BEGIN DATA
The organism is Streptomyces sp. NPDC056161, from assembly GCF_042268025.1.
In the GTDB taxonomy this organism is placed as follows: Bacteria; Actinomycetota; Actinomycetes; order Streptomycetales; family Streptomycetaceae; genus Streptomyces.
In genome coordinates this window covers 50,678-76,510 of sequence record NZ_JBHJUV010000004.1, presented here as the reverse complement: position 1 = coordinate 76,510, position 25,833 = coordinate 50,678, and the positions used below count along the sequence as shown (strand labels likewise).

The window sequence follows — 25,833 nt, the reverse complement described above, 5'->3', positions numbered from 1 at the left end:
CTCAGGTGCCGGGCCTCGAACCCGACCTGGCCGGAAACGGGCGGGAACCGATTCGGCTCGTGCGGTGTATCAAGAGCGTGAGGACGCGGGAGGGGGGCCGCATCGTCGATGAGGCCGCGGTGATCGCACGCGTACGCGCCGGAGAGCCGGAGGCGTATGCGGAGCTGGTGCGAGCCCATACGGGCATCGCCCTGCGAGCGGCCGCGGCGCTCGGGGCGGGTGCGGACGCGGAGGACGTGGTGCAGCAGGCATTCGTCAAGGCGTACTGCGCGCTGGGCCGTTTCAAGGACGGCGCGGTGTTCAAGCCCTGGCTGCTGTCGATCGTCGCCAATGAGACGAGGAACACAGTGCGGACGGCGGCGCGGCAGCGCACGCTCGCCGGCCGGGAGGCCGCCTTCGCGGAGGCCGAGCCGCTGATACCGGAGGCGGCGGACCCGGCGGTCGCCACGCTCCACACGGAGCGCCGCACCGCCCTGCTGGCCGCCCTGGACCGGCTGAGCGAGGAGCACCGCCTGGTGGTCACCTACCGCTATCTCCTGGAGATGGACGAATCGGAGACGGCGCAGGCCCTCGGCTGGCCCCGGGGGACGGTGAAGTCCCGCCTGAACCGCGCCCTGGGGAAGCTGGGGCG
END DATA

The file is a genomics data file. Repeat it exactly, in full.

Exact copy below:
The organism is Streptomyces sp. NPDC056161, from assembly GCF_042268025.1.
In the GTDB taxonomy this organism is placed as follows: Bacteria; Actinomycetota; Actinomycetes; order Streptomycetales; family Streptomycetaceae; genus Streptomyces.
In genome coordinates this window covers 50,678-76,510 of sequence record NZ_JBHJUV010000004.1, presented here as the reverse complement: position 1 = coordinate 76,510, position 25,833 = coordinate 50,678, and the positions used below count along the sequence as shown (strand labels likewise).

The window sequence follows — 25,833 nt, the reverse complement described above, 5'->3', positions numbered from 1 at the left end:
CTCAGGTGCCGGGCCTCGAACCCGACCTGGCCGGAAACGGGCGGGAACCGATTCGGCTCGTGCGGTGTATCAAGAGCGTGAGGACGCGGGAGGGGGGCCGCATCGTCGATGAGGCCGCGGTGATCGCACGCGTACGCGCCGGAGAGCCGGAGGCGTATGCGGAGCTGGTGCGAGCCCATACGGGCATCGCCCTGCGAGCGGCCGCGGCGCTCGGGGCGGGTGCGGACGCGGAGGACGTGGTGCAGCAGGCATTCGTCAAGGCGTACTGCGCGCTGGGCCGTTTCAAGGACGGCGCGGTGTTCAAGCCCTGGCTGCTGTCGATCGTCGCCAATGAGACGAGGAACACAGTGCGGACGGCGGCGCGGCAGCGCACGCTCGCCGGCCGGGAGGCCGCCTTCGCGGAGGCCGAGCCGCTGATACCGGAGGCGGCGGACCCGGCGGTCGCCACGCTCCACACGGAGCGCCGCACCGCCCTGCTGGCCGCCCTGGACCGGCTGAGCGAGGAGCACCGCCTGGTGGTCACCTACCGCTATCTCCTGGAGATGGACGAATCGGAGACGGCGCAGGCCCTCGGCTGGCCCCGGGGGACGGTGAAGTCCCGCCTGAACCGCGCCCTGGGGAAGCTGGGGCG